A recent U.S. prosthetics practice survey revealed that upper-limb prosthetics represents only 5-percent of work performed by prosthetists nationwide. One might conclude that since research efforts and dollars tend to be spent in a similar proportion, the needs of arm amputees could be overlooked in favor of larger groups such as leg amputees.

Conversely, this is a very exciting period for arm amputees in search of a better prosthesis. New technologies such as batteries, microcomputers, small but sturdy circuit boards, and other electronic advances allow greater function than ever before. And new materials such as composite plastics, silicones, etc., are creating lighter-weight designs and more natural-looking cosmesis for both adult and child upper extremity amputees.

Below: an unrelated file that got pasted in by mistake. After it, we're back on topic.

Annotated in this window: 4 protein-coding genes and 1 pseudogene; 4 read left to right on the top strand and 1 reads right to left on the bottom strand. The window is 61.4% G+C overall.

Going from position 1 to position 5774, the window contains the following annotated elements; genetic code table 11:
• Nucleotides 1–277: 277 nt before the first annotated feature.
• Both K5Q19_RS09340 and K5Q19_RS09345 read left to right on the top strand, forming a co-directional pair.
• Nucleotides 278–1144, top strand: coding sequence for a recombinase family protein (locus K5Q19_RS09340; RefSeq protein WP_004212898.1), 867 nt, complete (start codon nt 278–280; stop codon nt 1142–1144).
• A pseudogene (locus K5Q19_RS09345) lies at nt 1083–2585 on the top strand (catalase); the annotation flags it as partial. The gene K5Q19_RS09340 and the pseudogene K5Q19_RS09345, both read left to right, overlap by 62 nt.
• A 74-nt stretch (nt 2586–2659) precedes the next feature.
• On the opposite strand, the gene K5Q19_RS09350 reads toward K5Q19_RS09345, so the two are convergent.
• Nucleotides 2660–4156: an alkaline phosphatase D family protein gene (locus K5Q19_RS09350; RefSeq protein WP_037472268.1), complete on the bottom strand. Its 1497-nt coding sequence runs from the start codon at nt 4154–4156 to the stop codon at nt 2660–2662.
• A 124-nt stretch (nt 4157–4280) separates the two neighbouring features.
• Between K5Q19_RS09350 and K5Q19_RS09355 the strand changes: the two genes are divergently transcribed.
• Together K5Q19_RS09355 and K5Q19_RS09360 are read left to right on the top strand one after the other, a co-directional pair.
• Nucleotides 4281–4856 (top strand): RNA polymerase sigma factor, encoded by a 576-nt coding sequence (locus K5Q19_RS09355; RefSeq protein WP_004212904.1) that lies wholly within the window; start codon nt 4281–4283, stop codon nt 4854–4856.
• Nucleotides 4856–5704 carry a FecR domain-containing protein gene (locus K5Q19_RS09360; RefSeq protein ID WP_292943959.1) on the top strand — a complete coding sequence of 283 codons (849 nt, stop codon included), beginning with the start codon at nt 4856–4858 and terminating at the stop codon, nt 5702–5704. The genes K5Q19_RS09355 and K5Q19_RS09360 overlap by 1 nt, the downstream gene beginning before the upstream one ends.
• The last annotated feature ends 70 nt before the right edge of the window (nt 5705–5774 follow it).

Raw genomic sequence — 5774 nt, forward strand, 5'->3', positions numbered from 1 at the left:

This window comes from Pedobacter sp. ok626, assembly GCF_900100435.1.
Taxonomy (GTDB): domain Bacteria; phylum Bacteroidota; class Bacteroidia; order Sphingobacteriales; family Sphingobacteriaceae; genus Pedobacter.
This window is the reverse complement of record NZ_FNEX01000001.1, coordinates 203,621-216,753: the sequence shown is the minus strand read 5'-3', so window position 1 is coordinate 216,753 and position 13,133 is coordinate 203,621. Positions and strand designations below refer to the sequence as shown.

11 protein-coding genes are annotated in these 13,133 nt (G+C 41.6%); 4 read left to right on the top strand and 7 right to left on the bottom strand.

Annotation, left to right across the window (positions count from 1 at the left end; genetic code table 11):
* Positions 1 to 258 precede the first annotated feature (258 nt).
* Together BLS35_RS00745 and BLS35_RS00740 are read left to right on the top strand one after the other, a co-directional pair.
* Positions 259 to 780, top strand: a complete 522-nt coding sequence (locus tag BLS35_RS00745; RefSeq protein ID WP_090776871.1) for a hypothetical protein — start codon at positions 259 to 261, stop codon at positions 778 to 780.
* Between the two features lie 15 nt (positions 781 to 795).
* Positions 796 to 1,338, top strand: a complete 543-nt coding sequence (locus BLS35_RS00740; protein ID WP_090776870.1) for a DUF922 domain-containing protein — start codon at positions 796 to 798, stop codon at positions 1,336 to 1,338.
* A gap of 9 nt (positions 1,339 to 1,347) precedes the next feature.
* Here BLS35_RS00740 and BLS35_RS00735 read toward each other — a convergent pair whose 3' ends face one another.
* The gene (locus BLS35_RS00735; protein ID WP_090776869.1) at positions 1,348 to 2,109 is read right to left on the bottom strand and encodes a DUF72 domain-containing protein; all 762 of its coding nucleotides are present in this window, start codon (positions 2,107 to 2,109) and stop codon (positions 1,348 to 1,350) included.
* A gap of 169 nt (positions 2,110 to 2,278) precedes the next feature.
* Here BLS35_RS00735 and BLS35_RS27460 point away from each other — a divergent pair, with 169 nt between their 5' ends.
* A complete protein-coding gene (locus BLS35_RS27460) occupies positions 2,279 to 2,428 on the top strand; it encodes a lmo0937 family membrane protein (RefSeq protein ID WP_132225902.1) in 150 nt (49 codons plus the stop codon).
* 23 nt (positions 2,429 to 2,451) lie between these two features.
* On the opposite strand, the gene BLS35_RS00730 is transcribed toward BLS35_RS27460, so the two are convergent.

Media attention is drawn to “high-tech” devices such as myoelectric arms, but progress also continues in body-powered developments. The future will reveal even more advancements in body-powered devices, offering the benefits of lower cost and simplicity.